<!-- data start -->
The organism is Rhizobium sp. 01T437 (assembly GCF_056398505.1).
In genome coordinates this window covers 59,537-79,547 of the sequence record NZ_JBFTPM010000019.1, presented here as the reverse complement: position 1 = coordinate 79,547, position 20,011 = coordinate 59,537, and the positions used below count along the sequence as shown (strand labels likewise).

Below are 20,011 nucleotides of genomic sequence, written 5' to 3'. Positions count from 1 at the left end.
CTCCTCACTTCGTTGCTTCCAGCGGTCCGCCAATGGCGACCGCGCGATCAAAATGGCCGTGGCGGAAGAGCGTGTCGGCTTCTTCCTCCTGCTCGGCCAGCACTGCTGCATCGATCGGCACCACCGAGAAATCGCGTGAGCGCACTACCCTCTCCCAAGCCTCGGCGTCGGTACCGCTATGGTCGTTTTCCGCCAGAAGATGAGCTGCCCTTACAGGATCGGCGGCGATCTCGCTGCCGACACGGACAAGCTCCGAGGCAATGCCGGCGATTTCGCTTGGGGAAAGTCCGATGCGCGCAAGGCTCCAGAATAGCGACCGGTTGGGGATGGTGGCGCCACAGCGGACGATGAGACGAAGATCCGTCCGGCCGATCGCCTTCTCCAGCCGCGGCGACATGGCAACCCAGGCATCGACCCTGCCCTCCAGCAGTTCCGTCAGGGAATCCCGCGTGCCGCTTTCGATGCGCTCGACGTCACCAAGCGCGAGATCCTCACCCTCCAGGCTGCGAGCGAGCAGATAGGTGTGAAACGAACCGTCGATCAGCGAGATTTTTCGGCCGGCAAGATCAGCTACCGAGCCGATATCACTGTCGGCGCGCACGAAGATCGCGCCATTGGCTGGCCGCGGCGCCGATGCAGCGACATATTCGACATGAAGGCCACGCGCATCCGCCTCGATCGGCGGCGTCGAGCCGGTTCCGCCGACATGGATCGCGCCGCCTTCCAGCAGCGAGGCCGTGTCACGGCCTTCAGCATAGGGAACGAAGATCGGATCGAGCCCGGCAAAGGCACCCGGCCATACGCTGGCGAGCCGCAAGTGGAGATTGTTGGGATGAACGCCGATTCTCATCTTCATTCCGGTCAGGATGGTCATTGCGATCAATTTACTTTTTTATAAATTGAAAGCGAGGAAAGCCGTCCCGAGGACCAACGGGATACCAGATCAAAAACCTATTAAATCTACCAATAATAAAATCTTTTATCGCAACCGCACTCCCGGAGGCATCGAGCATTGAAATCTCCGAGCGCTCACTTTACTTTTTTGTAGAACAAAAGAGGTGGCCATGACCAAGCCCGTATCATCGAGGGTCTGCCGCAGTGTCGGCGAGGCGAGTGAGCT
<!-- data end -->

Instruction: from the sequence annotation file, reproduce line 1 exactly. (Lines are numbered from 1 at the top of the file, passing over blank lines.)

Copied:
The organism is Rhizobium sp. 01T437 (assembly GCF_056398505.1).